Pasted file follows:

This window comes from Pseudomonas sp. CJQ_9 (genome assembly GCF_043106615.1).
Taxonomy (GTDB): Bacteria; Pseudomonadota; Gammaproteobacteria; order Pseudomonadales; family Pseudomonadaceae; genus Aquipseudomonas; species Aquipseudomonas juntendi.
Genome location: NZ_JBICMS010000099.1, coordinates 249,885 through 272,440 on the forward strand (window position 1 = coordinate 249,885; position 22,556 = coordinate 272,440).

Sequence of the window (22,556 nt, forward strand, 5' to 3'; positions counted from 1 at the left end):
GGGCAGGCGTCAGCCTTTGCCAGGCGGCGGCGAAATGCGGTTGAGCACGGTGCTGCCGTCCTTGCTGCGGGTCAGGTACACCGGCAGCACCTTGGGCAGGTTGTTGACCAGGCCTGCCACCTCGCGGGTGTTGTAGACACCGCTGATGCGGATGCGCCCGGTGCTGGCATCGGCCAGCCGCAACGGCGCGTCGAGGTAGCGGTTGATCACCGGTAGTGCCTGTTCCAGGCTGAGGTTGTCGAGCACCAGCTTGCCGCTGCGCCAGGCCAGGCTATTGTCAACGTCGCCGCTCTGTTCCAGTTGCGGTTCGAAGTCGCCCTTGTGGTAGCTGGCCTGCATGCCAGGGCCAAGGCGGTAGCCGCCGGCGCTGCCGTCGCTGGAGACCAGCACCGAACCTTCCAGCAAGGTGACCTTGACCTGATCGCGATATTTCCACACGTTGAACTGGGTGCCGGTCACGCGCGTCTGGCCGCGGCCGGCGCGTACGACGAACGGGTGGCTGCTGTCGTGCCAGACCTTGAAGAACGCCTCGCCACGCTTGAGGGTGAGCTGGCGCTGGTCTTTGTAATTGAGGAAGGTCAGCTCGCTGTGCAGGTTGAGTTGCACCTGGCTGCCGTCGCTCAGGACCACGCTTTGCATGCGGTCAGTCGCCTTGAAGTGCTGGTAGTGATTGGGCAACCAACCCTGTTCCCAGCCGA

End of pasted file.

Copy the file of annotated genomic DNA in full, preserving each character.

This window comes from Pseudomonas sp. CJQ_9 (genome assembly GCF_043106615.1).
Taxonomy (GTDB): Bacteria; Pseudomonadota; Gammaproteobacteria; order Pseudomonadales; family Pseudomonadaceae; genus Aquipseudomonas; species Aquipseudomonas juntendi.
Genome location: NZ_JBICMS010000099.1, coordinates 249,885 through 272,440 on the forward strand (window position 1 = coordinate 249,885; position 22,556 = coordinate 272,440).

Sequence of the window (22,556 nt, forward strand, 5' to 3'; positions counted from 1 at the left end):
GGGCAGGCGTCAGCCTTTGCCAGGCGGCGGCGAAATGCGGTTGAGCACGGTGCTGCCGTCCTTGCTGCGGGTCAGGTACACCGGCAGCACCTTGGGCAGGTTGTTGACCAGGCCTGCCACCTCGCGGGTGTTGTAGACACCGCTGATGCGGATGCGCCCGGTGCTGGCATCGGCCAGCCGCAACGGCGCGTCGAGGTAGCGGTTGATCACCGGTAGTGCCTGTTCCAGGCTGAGGTTGTCGAGCACCAGCTTGCCGCTGCGCCAGGCCAGGCTATTGTCAACGTCGCCGCTCTGTTCCAGTTGCGGTTCGAAGTCGCCCTTGTGGTAGCTGGCCTGCATGCCAGGGCCAAGGCGGTAGCCGCCGGCGCTGCCGTCGCTGGAGACCAGCACCGAACCTTCCAGCAAGGTGACCTTGACCTGATCGCGATATTTCCACACGTTGAACTGGGTGCCGGTCACGCGCGTCTGGCCGCGGCCGGCGCGTACGACGAACGGGTGGCTGCTGTCGTGCCAGACCTTGAAGAACGCCTCGCCACGCTTGAGGGTGAGCTGGCGCTGGTCTTTGTAATTGAGGAAGGTCAGCTCGCTGTGCAGGTTGAGTTGCACCTGGCTGCCGTCGCTCAGGACCACGCTTTGCATGCGGTCAGTCGCCTTGAAGTGCTGGTAGTGATTGGGCAACCAACCCTGTTCCCAGCCGA